On this week’s episode of The People v. O.J. Simpson, we see the “Manna From Heaven” for the defense by way of the Mark Fuhrman tapes. The best line of the night, “You wanted a black face, but you didn’t want a black voice,” said by Chris Darden to Marcia Clark in an elevator. In fact, there have been a lot of emotional elevator scenes in this series. Note to self: attorneys do their best work in an elevator.
We begin with O.J. Simpson’s arthritis doctor on the stand testifying that O.J. has the body of a grandfather. Then the jury watches a workout video made by said “grandfather” who has terrific flexibility just two weeks prior to the murders. Cut to an investigator following up on a tip about the existence of the tapes. A woman is watching the trial from her home in North Carolina when her phone rings. She is a screenwriter who couldn’t make it as a screenwriter so she now teaches screenwriting. Turns out, she interviewed Fuhrman for a script she was writing, but couldn’t sell, about the LAPD. She wants nothing to do with this trial or to help O.J. She hangs up the phone.
Back in court, thing are getting personal between Cochran and Darden as they fire off racial accusations while cross-examining a witness. Judge Ito tells them to knock it off, but it’s too late, everyone has seen it. Meanwhile, the Dream Team has confirmed the authenticity of the tapes and must A) subpoena them from North Carolina and then B) get them admitted by Judge Ito. The men argue over who should fly across the county, but it’s decided that Johnnie and F. Lee Bailey will go.
The two pour over the transcripts and are horrified and sickened by the gold mine they have discovered in Mark Fuhrman as he used racial slur after racial slur to brag about brutalizing and torturing black men in his custody. But when Johnnie goes before the North Carolina judge and demands the tapes, he is denied. Outside Johnnie in enraged the judge wouldn’t enforce the subpoena. F. Lee points to a confederate statue and suggests that Johnnie let him do the talking at the emergency appeal. After F. Lee’s smooth southern soliloquy was heard by the judges, the tapes were immediately delivered to the LA courts.
Judge Ito grants both sides the opportunity to listen to the tapes, but they must remain sealed and kept from the courtroom. Things are bad enough as Marcia and Chris listen, but they soon hear something much worse when Fuhrman is on the tapes saying vulgar things about Judge Ito’s wife – the highest ranking female in the LAPD. In fact, in order for Ito to be assigned to the Simpson trial, his wife had to sign an affidavit stating she had no dealings with Fuhrman that she recalled. Well Fuhrman certainly recalled her. Did Ito’s wife lie when she signed the affidavit? How did she not recall reprimanding Fuhrman for writing KKK on a MLK poster? The possibility of a mistrial looms again – and quite frankly – I don’t know why there wasn’t one.
Upon learning of the horrible words used by Fuhrman on the tape, Judge Ito gives a touching speech about women succeeding in a male-dominated field. He decides that it’s best that another judge makes the decision about the tapes – but that judge wants more time for a comprehensive look at the case. No telling how long that’s going to take. In the meantime, why not organize a coalition of black community leaders to demand an investigation, because Los Angeles isn’t enough of a powder keg about to blow. Johnnie leads the group chant, “Release the tape! Release the tape!”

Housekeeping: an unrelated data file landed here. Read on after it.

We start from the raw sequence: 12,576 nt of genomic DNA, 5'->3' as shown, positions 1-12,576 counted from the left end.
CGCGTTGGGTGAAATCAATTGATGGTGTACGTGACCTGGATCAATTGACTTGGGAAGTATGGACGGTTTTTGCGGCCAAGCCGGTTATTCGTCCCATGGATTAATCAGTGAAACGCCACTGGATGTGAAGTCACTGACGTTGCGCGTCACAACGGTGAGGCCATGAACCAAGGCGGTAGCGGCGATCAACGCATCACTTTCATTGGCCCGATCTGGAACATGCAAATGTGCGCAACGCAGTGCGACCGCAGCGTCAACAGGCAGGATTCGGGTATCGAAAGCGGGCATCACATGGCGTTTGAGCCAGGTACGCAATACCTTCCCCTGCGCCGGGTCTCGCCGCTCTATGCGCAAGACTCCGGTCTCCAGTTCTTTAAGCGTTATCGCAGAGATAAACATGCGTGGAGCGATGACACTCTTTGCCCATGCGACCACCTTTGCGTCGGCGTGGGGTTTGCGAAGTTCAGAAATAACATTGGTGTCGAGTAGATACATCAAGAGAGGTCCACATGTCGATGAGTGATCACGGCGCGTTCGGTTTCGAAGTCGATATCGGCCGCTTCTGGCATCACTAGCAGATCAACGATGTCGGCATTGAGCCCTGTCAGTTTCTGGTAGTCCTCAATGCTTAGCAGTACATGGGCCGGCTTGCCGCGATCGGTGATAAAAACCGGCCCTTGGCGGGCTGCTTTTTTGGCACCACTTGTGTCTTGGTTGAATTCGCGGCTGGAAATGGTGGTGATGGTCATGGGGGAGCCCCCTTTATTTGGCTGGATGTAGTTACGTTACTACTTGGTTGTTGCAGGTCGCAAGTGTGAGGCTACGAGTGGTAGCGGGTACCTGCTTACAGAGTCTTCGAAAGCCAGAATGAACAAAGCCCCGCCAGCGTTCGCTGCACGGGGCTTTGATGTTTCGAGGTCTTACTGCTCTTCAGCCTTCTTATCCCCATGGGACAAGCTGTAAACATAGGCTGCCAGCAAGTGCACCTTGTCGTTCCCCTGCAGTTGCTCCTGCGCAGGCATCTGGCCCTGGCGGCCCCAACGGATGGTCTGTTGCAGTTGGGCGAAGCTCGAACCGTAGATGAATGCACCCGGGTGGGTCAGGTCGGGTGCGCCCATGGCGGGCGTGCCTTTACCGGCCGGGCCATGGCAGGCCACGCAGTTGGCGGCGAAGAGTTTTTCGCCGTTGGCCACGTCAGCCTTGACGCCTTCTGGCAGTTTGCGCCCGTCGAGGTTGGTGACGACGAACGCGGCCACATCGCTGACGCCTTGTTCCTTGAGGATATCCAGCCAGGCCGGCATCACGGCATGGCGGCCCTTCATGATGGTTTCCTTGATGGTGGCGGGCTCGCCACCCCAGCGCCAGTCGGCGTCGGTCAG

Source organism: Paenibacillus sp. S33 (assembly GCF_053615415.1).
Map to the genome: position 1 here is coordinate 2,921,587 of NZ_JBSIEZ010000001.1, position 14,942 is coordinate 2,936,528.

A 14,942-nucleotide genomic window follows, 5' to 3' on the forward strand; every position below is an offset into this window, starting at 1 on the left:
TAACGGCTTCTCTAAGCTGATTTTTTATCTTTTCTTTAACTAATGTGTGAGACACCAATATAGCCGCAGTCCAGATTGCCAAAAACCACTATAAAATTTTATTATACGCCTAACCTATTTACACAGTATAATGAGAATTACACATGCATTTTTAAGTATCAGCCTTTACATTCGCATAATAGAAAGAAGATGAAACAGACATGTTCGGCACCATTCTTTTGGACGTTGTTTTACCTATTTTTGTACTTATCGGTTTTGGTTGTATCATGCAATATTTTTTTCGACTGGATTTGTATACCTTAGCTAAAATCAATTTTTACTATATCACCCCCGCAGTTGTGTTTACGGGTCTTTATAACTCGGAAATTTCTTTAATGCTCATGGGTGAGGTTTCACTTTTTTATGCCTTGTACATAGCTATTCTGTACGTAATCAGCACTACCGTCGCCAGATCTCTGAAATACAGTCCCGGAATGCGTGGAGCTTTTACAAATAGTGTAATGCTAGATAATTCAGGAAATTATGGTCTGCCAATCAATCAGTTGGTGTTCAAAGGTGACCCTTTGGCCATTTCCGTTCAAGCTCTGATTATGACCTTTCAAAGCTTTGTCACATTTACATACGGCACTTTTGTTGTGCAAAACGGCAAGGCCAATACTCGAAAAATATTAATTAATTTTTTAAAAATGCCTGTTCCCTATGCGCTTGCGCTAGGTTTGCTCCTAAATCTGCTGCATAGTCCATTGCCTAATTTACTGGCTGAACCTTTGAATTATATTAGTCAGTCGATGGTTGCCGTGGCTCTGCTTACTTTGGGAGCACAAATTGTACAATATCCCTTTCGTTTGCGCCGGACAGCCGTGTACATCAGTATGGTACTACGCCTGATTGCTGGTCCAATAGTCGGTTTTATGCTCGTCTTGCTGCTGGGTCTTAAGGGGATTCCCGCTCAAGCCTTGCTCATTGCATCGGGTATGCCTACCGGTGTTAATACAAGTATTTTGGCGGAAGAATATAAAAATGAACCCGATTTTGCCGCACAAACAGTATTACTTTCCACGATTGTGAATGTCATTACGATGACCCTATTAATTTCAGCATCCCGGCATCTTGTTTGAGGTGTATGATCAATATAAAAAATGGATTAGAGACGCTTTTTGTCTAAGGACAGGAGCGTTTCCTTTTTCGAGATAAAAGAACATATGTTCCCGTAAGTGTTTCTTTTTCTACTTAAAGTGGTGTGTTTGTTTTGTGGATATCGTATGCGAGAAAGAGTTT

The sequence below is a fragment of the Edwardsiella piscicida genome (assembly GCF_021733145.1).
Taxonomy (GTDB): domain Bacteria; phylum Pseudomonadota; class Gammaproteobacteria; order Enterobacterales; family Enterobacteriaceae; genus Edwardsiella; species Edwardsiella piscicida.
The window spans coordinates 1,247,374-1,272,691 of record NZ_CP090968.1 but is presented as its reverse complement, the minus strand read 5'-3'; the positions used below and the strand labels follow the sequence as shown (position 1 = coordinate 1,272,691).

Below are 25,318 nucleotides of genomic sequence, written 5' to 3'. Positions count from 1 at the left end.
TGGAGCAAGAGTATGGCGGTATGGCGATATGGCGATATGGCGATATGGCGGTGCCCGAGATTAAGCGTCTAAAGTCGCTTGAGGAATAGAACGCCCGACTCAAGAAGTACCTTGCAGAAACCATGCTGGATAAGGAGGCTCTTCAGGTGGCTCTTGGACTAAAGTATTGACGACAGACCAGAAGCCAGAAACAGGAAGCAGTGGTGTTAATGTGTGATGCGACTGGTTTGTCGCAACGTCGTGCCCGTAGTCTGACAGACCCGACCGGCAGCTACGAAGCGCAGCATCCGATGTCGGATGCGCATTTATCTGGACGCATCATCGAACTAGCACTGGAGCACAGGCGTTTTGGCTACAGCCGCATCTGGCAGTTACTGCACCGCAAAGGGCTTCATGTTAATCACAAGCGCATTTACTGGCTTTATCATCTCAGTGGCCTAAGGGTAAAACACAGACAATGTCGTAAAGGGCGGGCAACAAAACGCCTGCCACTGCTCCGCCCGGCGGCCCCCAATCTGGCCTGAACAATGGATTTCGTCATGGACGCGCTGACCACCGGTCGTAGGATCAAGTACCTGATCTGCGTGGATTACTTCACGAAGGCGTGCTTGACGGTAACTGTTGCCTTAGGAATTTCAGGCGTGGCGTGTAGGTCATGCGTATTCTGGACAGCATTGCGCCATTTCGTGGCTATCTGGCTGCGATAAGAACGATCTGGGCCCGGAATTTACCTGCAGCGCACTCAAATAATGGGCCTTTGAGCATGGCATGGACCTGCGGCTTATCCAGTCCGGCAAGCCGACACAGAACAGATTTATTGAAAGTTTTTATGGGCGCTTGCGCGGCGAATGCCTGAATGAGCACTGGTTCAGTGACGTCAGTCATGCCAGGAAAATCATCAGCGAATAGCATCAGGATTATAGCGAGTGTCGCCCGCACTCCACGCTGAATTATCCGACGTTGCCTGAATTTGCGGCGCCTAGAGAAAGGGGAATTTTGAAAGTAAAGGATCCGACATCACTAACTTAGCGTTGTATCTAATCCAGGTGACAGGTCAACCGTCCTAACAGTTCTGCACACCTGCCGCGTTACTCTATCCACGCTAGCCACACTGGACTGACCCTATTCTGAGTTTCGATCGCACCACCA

So the tapes are ruled admissible, but Judge Ito wants the court to listen to the tapes in their entirety before deciding which parts are admissible. The court listens as Fuhrman proudly described beating the faces of black people into “mush” and then washing the blood from his hands before going out to direct traffic. Everyone in the courtroom looks ill.
Later Marcia and Chris have an “I’m sorry I didn’t listen to you” moment about trying on the gloves and putting Fuhrman on the stand. That said – they still would not have won. This case was no longer about O.J. Simpson, but about decades of abuse from the LAPD to the black community members.
After the 13-hours of tapes are heard, Judge Ito decides that only two sentences will be permitted relating directly to Fuhrman’s perjury. The defense is not happy. They had been counting on the part about planting evidence. But it wouldn’t matter. When the most hated man in America, as F. Lee points out, “It’s hard to be hated by both sides,” takes the stand, he invokes his 5th amendment right on every question. Chris Darden doesn’t get to see this because he storms out of the courtroom when Fuhrman takes the stand, leaving Marcia to sit at the prosecution table alone. After getting nowhere, Johnnie asks one final question to Fuhrman: Did he plant or manufacture any evidence in this case? Again, Fuhrman pleads the 5th leaving a lasting impression with the jurors.
As O.J. boasts about how well the day went, Bobby Kardashian looks like he is about to puke. The episode ends with good news for Marcia Clark though, she won primary custody of her children in her battle with her ex-husband.
Tune in next week for the finale. Are you sad to see this series come to an end or are you ready to move on?